What enables electrons to be transferred swiftly, for example during photosynthesis? An interdisciplinary team of researchers has worked out the details of how...

Im Focus: The first precise measurement of a single molecule's effective charge

For the first time, scientists have precisely measured the effective electrical charge of a single molecule in solution. This fundamental insight of an SNSF Professor could also pave the way for future medical diagnostics.

Electrical charge is one of the key properties that allows molecules to interact. Life itself depends on this phenomenon: many biological processes involve...

Im Focus: Paradigm shift in Paris: Encouraging an holistic view of laser machining

At the JEC World Composite Show in Paris in March 2018, the Fraunhofer Institute for Laser Technology ILT will be focusing on the latest trends and innovations in laser machining of composites. Among other things, researchers at the booth shared with the Aachen Center for Integrative Lightweight Production (AZL) will demonstrate how lasers can be used for joining, structuring, cutting and drilling composite materials.

No other industry has attracted as much public attention to composite materials as the automotive industry, which along with the aerospace industry is a driver...

Im Focus: Room-temperature multiferroic thin films and their properties

Scientists at Tokyo Institute of Technology (Tokyo Tech) and Tohoku University have developed high-quality GFO epitaxial films and systematically investigated their ferroelectric and ferromagnetic properties. They also demonstrated the room-temperature magnetocapacitance effects of these GFO thin films.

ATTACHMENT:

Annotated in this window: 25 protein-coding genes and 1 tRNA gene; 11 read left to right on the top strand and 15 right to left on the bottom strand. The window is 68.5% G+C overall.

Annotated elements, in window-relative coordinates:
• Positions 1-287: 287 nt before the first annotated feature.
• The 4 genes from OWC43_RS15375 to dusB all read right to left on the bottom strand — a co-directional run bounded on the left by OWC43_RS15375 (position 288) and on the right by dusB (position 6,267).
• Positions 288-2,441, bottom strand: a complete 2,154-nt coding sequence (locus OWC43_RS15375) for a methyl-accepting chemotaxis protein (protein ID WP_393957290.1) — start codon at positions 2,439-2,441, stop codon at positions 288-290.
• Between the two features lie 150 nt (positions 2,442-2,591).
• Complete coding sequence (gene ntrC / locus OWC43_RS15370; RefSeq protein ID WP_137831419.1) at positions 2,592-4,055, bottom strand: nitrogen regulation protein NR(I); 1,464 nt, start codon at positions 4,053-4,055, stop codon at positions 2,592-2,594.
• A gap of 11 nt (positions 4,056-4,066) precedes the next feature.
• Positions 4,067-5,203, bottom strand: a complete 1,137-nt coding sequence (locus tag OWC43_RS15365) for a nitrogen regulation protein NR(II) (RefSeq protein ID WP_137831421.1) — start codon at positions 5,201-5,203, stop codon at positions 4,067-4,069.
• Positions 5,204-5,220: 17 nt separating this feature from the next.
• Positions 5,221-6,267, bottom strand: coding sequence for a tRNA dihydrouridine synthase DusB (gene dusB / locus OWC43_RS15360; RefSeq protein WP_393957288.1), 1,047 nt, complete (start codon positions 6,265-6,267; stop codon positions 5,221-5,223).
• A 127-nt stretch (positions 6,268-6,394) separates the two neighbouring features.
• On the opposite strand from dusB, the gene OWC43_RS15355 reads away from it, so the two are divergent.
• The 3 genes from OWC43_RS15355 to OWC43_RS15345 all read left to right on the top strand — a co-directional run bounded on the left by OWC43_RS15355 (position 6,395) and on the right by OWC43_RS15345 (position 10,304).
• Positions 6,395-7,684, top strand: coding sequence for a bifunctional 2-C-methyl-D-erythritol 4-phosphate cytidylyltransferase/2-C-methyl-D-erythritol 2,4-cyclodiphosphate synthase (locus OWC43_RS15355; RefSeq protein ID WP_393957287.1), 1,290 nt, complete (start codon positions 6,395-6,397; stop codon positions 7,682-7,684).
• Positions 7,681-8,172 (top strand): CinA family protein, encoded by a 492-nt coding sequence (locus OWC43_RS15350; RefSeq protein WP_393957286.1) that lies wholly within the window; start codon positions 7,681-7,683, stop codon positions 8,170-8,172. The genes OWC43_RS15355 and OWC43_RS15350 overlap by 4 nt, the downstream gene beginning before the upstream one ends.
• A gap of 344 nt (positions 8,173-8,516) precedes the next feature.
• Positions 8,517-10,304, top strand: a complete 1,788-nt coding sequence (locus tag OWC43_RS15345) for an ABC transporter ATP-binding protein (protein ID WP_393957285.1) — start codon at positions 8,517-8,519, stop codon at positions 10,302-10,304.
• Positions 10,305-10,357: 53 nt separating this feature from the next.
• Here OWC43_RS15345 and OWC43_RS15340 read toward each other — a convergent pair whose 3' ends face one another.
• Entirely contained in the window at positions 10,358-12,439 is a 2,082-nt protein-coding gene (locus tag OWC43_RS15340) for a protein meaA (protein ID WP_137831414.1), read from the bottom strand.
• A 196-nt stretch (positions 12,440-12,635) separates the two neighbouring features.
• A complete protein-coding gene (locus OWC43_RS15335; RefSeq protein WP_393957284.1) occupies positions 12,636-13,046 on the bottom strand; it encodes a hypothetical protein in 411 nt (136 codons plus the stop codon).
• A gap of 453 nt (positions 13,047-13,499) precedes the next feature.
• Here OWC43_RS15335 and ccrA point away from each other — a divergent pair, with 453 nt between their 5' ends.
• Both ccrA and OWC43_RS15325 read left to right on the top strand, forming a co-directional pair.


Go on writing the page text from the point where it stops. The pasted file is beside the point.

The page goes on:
Multiferroic materials show magnetically driven ferroelectricity. They are attracting increasing attention because of their fascinating properties such as...

All Focus news of the innovation-report >>>

Anzeige

Anzeige

Event News

10th International Symposium: “Advanced Battery Power – Kraftwerk Batterie” Münster, 10-11 April 2018

08.01.2018 | Event News

See, understand and experience the work of the future

11.12.2017 | Event News

Innovative strategies to tackle parasitic worms

08.12.2017 | Event News

 
Latest News

Let the good tubes roll

19.01.2018 | Materials Sciences

How cancer metastasis happens: Researchers reveal a key mechanism

19.01.2018 | Health and Medicine

Meteoritic stardust unlocks timing of supernova dust formation

19.01.2018 | Physics and Astronomy

VideoLinks
B2B-VideoLinks
More VideoLinks >>>